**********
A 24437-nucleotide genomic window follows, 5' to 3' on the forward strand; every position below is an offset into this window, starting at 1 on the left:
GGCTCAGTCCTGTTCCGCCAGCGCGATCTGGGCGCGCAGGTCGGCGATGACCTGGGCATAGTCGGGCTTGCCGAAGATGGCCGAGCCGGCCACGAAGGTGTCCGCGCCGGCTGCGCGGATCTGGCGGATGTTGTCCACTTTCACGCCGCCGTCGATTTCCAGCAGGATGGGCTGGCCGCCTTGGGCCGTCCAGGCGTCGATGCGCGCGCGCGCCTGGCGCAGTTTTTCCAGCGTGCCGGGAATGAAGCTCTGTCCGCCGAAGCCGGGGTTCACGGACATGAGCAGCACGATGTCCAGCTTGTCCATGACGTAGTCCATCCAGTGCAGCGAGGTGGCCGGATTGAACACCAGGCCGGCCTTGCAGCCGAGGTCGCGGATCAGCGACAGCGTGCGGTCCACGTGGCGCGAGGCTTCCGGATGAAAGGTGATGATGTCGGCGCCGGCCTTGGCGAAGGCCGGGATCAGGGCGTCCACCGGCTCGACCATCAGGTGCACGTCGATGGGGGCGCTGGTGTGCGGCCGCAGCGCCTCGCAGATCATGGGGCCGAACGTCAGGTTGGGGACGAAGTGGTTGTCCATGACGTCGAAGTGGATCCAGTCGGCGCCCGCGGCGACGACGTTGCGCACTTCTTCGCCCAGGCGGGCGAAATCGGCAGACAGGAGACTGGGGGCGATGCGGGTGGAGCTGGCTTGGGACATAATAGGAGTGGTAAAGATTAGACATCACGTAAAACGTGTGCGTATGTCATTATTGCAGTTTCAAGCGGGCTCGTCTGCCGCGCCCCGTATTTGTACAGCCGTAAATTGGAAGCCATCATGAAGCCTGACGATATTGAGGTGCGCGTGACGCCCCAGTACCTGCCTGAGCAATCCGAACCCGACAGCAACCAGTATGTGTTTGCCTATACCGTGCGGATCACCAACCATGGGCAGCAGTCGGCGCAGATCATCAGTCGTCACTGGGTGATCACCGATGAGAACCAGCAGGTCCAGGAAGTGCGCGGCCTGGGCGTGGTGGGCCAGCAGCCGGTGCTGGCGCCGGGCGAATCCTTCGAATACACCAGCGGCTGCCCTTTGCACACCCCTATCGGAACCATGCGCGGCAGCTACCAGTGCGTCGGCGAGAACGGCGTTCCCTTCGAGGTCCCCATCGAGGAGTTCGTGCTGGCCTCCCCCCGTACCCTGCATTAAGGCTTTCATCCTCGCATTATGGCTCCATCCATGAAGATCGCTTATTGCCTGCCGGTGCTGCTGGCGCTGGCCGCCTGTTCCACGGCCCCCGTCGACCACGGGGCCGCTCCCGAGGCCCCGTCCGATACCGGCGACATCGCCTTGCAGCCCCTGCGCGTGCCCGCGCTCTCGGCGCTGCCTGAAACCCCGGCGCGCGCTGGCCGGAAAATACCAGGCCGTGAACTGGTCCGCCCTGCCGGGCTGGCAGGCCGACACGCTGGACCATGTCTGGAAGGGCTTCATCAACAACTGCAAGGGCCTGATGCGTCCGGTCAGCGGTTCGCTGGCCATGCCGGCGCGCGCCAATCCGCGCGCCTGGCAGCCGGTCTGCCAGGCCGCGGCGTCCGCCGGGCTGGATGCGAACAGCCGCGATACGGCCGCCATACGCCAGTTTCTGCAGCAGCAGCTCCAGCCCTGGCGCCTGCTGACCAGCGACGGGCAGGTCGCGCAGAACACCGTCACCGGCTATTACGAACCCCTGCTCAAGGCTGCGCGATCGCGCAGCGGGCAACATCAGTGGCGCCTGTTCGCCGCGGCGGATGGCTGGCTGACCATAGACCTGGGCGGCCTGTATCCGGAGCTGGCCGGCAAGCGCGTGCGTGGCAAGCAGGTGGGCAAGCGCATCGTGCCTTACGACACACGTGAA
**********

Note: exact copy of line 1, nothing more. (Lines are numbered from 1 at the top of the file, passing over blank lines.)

A 24437-nucleotide genomic window follows, 5' to 3' on the forward strand; every position below is an offset into this window, starting at 1 on the left: